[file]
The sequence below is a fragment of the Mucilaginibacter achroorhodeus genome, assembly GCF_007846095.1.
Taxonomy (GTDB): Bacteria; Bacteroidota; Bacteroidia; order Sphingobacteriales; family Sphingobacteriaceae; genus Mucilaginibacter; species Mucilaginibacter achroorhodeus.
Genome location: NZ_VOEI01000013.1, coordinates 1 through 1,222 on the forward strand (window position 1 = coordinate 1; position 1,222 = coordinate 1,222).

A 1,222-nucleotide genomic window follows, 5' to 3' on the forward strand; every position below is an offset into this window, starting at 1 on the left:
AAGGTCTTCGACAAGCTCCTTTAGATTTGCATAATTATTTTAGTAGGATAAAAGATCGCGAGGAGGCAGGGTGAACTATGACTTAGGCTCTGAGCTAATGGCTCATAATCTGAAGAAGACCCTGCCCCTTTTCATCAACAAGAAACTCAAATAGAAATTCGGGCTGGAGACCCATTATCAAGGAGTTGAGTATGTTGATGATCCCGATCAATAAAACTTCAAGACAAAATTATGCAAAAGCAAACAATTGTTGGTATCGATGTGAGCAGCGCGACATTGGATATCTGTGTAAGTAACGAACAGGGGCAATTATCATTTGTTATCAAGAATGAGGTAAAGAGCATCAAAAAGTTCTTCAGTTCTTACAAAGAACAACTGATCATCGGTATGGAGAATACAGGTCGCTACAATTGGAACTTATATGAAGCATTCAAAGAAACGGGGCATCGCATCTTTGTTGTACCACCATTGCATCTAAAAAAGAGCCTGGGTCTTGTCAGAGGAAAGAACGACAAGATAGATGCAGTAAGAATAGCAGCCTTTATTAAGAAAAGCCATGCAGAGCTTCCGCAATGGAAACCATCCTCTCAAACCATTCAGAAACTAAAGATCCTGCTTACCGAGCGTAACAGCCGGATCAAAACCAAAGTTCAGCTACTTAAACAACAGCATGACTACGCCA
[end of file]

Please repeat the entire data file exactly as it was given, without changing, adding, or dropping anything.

The sequence below is a fragment of the Mucilaginibacter achroorhodeus genome, assembly GCF_007846095.1.
Taxonomy (GTDB): Bacteria; Bacteroidota; Bacteroidia; order Sphingobacteriales; family Sphingobacteriaceae; genus Mucilaginibacter; species Mucilaginibacter achroorhodeus.
Genome location: NZ_VOEI01000013.1, coordinates 1 through 1,222 on the forward strand (window position 1 = coordinate 1; position 1,222 = coordinate 1,222).

A 1,222-nucleotide genomic window follows, 5' to 3' on the forward strand; every position below is an offset into this window, starting at 1 on the left:
AAGGTCTTCGACAAGCTCCTTTAGATTTGCATAATTATTTTAGTAGGATAAAAGATCGCGAGGAGGCAGGGTGAACTATGACTTAGGCTCTGAGCTAATGGCTCATAATCTGAAGAAGACCCTGCCCCTTTTCATCAACAAGAAACTCAAATAGAAATTCGGGCTGGAGACCCATTATCAAGGAGTTGAGTATGTTGATGATCCCGATCAATAAAACTTCAAGACAAAATTATGCAAAAGCAAACAATTGTTGGTATCGATGTGAGCAGCGCGACATTGGATATCTGTGTAAGTAACGAACAGGGGCAATTATCATTTGTTATCAAGAATGAGGTAAAGAGCATCAAAAAGTTCTTCAGTTCTTACAAAGAACAACTGATCATCGGTATGGAGAATACAGGTCGCTACAATTGGAACTTATATGAAGCATTCAAAGAAACGGGGCATCGCATCTTTGTTGTACCACCATTGCATCTAAAAAAGAGCCTGGGTCTTGTCAGAGGAAAGAACGACAAGATAGATGCAGTAAGAATAGCAGCCTTTATTAAGAAAAGCCATGCAGAGCTTCCGCAATGGAAACCATCCTCTCAAACCATTCAGAAACTAAAGATCCTGCTTACCGAGCGTAACAGCCGGATCAAAACCAAAGTTCAGCTACTTAAACAACAGCATGACTACGCCA